A temple of light; a temple of silence. James Turrell’s new installations – collectively grouped under the title 'Inspire the Light' – at the Venet Foundation are one (well, two) of a kind. Staged in the middle of sumptuous Mediterranean gardens, the new skyspace – entitled Elliptic, Ecliptic – seems, from the inside, like a white sculpture carved into the deep blue sky. The second piece, entitled Prana, is an aperture: inside the pitch-dark room, a red rectangle projects a foggy, almost volcanic, crimson hue. Walking into both spaces becomes a physical and metaphysical experience.
'Both installations give me a lot of pleasure. If they both have a strong physical presence, it is their intellectual dimension that fulfills me. They hint at an essential link in art, they are part of the course of art history,' explains Bernar Venet, a master sculptor who received a Lifetime Achievement Award in NY this year for his exemplary career.
'It’s a major art piece from my generation,' Venet adds, 'and although I never met James Turrell personally, this is a way for me to pay tribute to his work.' Set in an old factory and a 17th century mill, the Venet Foundation stands out for its coherence, and Turrell’s two pieces definitely add clout to the young institution.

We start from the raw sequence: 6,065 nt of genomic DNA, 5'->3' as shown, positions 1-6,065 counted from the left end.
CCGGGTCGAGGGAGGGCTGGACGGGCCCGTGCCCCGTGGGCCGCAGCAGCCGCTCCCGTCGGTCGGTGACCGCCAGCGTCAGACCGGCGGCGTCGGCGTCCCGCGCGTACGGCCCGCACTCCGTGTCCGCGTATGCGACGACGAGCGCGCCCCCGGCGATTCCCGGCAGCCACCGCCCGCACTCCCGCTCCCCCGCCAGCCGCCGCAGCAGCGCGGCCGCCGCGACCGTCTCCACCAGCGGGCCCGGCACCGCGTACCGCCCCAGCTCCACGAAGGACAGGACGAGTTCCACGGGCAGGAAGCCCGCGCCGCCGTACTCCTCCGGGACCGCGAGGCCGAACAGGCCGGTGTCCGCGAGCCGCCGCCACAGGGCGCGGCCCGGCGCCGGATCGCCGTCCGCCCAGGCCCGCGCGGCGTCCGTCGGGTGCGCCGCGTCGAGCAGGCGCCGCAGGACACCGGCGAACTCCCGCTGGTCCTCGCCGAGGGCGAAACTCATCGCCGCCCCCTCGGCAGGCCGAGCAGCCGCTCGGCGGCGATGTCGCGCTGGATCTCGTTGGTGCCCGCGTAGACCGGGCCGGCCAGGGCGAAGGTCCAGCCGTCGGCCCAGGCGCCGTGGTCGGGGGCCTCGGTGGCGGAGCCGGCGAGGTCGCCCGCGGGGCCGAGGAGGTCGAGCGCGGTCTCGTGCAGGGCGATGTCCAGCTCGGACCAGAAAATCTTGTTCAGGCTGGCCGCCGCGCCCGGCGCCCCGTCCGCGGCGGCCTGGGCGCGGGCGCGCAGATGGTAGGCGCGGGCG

It took five weeks of construction work, an English expert, four German light masters and an American executive to put the installation together. 'Piecing this skyspace together was like building a new home,' Venet explains. The outcome is spectacular; blending perfectly with the surrounding nature, Turrell’s talent joins Venet’s unique collection of timeless pieces. 'It felt natural for James Turrell to join "the family",' the sculptor comments, highlighting the fact that the Venet Foundation also houses 29 works by Frank Stella (including a breathtaking open-air chapel), five light sculptures by Dan Flavin and pieces by Carl Andre, Donald Judd, Richard Long, François Morellet and Sol LeWitt, to name just a selection.
In Le Muy, on a summer night’s stroll through the gardens, Venet’s vision came to life. Let there be light.